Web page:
Could psychosocial programmes turn extremists into moderates?
It was after the 10pm curfew on a mid-February Thursday evening in Maiduguri, capital of Nigeria’s northeastern Borno state and birthplace of the militant group Boko Haram. The streets on the outskirts of the city were empty, bar a single unmarked car making its way towards a camp for displaced people.
Crammed into the vehicle were a man and six or seven women – some local reports have it they were teenagers – wearing a deadly cargo of explosive belts. Versions of what happened next differ, but it appears the driver dropped the would-be bombers off near the large camp and drove off. There was a series of explosions. The women were killed, as was the man when he tried to ram a military checkpoint.
The latest in a wave of attacks by female suicide bombers in Nigeria’s northeast comes despite repeated claims by the Nigerian government and military that Boko Haram is a spent force. The military and a regional joint task force have pushed the insurgents back and recaptured swaths of land Boko Haram held at the height of its power in 2014, according to government reports. The militant group is said to be in disarray and racked by infighting.
But the remnants of Boko Haram, dispersed over a vast area, remain a serious threat and it is unlikely to be eliminated in a decisive battle, according to a 2016 report by the conflict mitigation group International Crisis Group.
The report warns: “Boko Haram is adapting to the new conditions, including making greater use of women and children as suicide bombers to attack softer targets.”
After nearly eight years of fighting, the deadly jihadist insurgency has devastated the country’s northeast. Villages have been destroyed, as have mosques, churches and schools. More than 20 000 people have been killed, according to the United Nation’s Office for the Co-ordination of Humanitarian Affairs. One of the most definitive elements of the Boko Haram campaign has been its focus on women and children. Some went voluntarily and the rest were taken against their will to be used as wives, household slaves and as fighters and suicide bombers.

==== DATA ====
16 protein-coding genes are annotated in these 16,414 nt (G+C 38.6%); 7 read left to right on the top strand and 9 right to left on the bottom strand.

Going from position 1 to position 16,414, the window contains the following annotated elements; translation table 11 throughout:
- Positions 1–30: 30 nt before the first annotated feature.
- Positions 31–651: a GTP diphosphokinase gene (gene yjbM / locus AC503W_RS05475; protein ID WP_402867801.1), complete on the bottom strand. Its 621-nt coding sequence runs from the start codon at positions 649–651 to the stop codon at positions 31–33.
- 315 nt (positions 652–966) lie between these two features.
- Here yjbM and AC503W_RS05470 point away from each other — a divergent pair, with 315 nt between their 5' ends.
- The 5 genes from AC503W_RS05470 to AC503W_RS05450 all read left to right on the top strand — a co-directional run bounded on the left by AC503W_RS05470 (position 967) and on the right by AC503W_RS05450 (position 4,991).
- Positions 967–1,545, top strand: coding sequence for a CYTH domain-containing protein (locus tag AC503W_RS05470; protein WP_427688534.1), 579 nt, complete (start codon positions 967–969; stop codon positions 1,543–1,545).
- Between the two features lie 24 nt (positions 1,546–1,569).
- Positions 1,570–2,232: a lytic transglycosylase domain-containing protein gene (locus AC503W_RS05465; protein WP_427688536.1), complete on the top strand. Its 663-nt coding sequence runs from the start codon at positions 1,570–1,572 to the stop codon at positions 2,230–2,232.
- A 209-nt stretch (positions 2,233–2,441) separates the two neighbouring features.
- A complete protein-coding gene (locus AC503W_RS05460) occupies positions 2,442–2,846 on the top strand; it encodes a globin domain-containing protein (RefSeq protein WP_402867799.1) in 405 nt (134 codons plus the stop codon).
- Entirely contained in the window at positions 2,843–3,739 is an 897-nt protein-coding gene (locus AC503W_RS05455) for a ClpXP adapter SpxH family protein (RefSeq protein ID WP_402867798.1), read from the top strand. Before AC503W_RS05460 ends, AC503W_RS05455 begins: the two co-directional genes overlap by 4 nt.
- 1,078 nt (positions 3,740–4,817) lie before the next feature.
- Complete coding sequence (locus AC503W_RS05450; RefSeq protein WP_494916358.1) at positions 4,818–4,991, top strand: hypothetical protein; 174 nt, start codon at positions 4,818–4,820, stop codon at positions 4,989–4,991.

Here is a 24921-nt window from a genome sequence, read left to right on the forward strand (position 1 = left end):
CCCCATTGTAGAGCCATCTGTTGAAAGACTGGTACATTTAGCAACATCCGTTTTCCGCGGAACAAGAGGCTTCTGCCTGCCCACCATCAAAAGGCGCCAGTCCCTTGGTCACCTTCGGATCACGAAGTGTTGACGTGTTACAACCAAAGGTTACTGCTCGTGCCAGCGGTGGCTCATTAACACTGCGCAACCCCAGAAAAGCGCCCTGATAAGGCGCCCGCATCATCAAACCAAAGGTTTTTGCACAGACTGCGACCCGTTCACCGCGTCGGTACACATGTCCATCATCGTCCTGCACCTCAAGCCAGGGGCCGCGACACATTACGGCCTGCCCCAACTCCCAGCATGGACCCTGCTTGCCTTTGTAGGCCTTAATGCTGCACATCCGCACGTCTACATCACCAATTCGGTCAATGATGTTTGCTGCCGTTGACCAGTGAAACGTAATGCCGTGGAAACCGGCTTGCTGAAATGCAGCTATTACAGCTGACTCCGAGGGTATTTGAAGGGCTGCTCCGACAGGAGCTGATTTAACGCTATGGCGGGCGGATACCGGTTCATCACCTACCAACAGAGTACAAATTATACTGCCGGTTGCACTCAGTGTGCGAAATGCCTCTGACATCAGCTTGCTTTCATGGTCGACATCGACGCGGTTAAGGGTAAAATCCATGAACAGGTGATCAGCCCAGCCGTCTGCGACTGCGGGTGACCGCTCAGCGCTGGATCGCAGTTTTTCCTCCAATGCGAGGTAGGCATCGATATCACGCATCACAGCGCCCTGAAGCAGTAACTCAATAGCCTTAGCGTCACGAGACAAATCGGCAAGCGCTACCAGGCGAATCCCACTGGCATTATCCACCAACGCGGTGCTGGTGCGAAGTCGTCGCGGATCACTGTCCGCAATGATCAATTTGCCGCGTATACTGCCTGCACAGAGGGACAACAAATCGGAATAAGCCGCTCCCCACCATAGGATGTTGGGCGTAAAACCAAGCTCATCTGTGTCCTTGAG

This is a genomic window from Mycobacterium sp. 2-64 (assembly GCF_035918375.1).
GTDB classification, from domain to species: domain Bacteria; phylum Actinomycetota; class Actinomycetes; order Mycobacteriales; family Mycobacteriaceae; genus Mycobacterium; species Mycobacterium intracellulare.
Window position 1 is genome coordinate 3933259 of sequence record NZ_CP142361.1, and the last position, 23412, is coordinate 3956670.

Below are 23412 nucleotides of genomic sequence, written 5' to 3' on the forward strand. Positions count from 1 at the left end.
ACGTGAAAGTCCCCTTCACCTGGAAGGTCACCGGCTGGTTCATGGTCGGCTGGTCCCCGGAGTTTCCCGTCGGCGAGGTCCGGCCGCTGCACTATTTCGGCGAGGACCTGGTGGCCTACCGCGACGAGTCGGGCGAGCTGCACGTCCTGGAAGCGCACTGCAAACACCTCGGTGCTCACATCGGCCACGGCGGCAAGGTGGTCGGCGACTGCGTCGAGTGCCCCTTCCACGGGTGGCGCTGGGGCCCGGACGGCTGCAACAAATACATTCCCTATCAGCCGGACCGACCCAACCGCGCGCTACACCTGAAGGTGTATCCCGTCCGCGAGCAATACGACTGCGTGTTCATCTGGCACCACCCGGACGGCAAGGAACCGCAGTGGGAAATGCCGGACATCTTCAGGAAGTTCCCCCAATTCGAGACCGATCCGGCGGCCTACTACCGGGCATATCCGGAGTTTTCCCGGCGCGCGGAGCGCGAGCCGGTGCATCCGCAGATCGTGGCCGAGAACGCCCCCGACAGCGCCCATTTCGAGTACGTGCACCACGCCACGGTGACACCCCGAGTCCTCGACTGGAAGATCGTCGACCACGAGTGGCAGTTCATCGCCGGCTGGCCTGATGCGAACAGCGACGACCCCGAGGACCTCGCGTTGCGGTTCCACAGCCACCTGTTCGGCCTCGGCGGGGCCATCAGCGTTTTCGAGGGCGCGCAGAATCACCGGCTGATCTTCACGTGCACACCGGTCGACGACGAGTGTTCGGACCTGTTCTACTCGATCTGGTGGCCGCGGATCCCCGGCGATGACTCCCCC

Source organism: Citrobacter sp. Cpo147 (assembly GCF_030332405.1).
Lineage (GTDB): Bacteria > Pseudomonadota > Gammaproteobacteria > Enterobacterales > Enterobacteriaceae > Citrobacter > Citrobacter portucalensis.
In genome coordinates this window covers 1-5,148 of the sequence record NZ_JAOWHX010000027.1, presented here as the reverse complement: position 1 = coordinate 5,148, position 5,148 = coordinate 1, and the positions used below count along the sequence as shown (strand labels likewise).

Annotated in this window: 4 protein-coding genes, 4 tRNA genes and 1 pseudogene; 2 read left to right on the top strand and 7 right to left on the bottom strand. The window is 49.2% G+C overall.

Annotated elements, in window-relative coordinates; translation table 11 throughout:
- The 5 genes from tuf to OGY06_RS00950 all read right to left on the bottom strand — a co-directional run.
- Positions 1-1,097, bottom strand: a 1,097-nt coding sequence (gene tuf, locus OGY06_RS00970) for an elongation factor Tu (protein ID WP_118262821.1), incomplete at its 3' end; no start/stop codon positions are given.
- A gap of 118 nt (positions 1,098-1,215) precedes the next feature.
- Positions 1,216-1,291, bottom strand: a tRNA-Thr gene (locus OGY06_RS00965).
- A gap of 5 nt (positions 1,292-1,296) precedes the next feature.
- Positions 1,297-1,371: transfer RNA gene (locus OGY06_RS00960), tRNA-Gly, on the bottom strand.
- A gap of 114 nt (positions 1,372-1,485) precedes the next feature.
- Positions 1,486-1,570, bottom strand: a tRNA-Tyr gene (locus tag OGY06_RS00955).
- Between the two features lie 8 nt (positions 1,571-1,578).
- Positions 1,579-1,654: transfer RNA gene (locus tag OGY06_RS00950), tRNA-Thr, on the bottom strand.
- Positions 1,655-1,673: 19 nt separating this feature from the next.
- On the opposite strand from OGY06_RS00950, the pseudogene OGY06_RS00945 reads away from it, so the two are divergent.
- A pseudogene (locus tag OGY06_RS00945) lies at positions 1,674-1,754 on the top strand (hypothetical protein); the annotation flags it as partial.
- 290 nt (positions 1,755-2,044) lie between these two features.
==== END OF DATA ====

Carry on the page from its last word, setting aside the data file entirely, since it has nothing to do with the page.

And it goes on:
The abduction of more than 200 girls from a school in Chibok in 2014 was just a spike in a wider trend, the International Crisis Group said in another report. “The group took Christian and later Muslim females to hurt communities that opposed it, as a politically symbolic imposition of its will and as assets,” states the report, which was published in December. “By awarding ‘wives’ to fighters, it attracted male recruits and incentivised combatants. Because women were not considered a threat, female followers and forced conscripts could initially circulate in government-controlled areas more easily, as spies, messengers, recruiters and smugglers. For the same reason, from mid-2014, Boko Haram turned to female suicide bombers.”
Increasingly pressed for fighting power, it also trained women.
Can you go home again?
Nearly 2 000 civilians, many of them women, were reportedly rescued from their captors in just one week in December. But they have had little freedom and nothing to return to. Their homes destroyed and shunned by fearful family members and their communities, they mostly find themselves under close scrutiny in military-run camps for displaced people. Known as the wives of Boko Haram, they are regarded with suspicion. Others have been put in so-called safe houses, where the aim is to “deradicalise” them.
Faced with the daunting prospect of protracted terror attacks even after military successes, thousands of Boko Haram captives and a deeply divided and hostile population in the northeast, Nigeria launched the deradicalisation programme guide in April last year with a donation of €67-million from the European Union to rehabilitate and reintegrate people captured by Boko Haram. This was in addition to the country’s countering violent extremism programme, which was adopted in 2014 as a “soft approach”.
Reversing the terror
Fatima Akilu, a soft-spoken psychologist who worked with London’s youth, was recruited by the Nigerian government to set up its pioneering counter extremism programme. The aim was not to only dissuade people from joining Boko Haram, but also to change the minds of those already involved in terror-related activities. The programme was a first in a country that had focused on military power to combat terrorism.